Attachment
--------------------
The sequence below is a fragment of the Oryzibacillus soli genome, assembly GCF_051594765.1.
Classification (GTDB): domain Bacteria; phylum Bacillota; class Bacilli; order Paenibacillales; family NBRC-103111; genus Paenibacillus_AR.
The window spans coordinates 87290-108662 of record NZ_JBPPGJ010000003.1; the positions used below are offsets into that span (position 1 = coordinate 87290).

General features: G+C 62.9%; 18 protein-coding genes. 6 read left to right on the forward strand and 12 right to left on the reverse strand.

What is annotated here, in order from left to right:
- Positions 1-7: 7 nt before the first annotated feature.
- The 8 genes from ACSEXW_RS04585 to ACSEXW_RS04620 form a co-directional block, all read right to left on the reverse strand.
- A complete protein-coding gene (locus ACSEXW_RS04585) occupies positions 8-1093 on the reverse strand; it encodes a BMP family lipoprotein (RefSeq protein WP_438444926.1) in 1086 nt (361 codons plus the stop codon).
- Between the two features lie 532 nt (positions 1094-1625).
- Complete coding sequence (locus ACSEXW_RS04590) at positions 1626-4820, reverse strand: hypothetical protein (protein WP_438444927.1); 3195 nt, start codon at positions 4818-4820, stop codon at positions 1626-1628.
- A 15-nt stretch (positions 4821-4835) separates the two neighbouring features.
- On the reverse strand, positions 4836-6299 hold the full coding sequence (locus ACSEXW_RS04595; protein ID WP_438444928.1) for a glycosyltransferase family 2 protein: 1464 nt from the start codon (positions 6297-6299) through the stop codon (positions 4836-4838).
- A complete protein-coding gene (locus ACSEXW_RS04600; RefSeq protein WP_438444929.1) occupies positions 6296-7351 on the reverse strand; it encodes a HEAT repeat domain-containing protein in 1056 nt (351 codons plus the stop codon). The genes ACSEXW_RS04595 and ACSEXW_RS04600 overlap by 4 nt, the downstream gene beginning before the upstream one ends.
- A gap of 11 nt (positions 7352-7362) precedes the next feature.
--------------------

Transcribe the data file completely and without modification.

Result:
The sequence below is a fragment of the Oryzibacillus soli genome, assembly GCF_051594765.1.
Classification (GTDB): domain Bacteria; phylum Bacillota; class Bacilli; order Paenibacillales; family NBRC-103111; genus Paenibacillus_AR.
The window spans coordinates 87290-108662 of record NZ_JBPPGJ010000003.1; the positions used below are offsets into that span (position 1 = coordinate 87290).

General features: G+C 62.9%; 18 protein-coding genes. 6 read left to right on the forward strand and 12 right to left on the reverse strand.

What is annotated here, in order from left to right:
- Positions 1-7: 7 nt before the first annotated feature.
- The 8 genes from ACSEXW_RS04585 to ACSEXW_RS04620 form a co-directional block, all read right to left on the reverse strand.
- A complete protein-coding gene (locus ACSEXW_RS04585) occupies positions 8-1093 on the reverse strand; it encodes a BMP family lipoprotein (RefSeq protein WP_438444926.1) in 1086 nt (361 codons plus the stop codon).
- Between the two features lie 532 nt (positions 1094-1625).
- Complete coding sequence (locus ACSEXW_RS04590) at positions 1626-4820, reverse strand: hypothetical protein (protein WP_438444927.1); 3195 nt, start codon at positions 4818-4820, stop codon at positions 1626-1628.
- A 15-nt stretch (positions 4821-4835) separates the two neighbouring features.
- On the reverse strand, positions 4836-6299 hold the full coding sequence (locus ACSEXW_RS04595; protein ID WP_438444928.1) for a glycosyltransferase family 2 protein: 1464 nt from the start codon (positions 6297-6299) through the stop codon (positions 4836-4838).
- A complete protein-coding gene (locus ACSEXW_RS04600; RefSeq protein WP_438444929.1) occupies positions 6296-7351 on the reverse strand; it encodes a HEAT repeat domain-containing protein in 1056 nt (351 codons plus the stop codon). The genes ACSEXW_RS04595 and ACSEXW_RS04600 overlap by 4 nt, the downstream gene beginning before the upstream one ends.
- A gap of 11 nt (positions 7352-7362) precedes the next feature.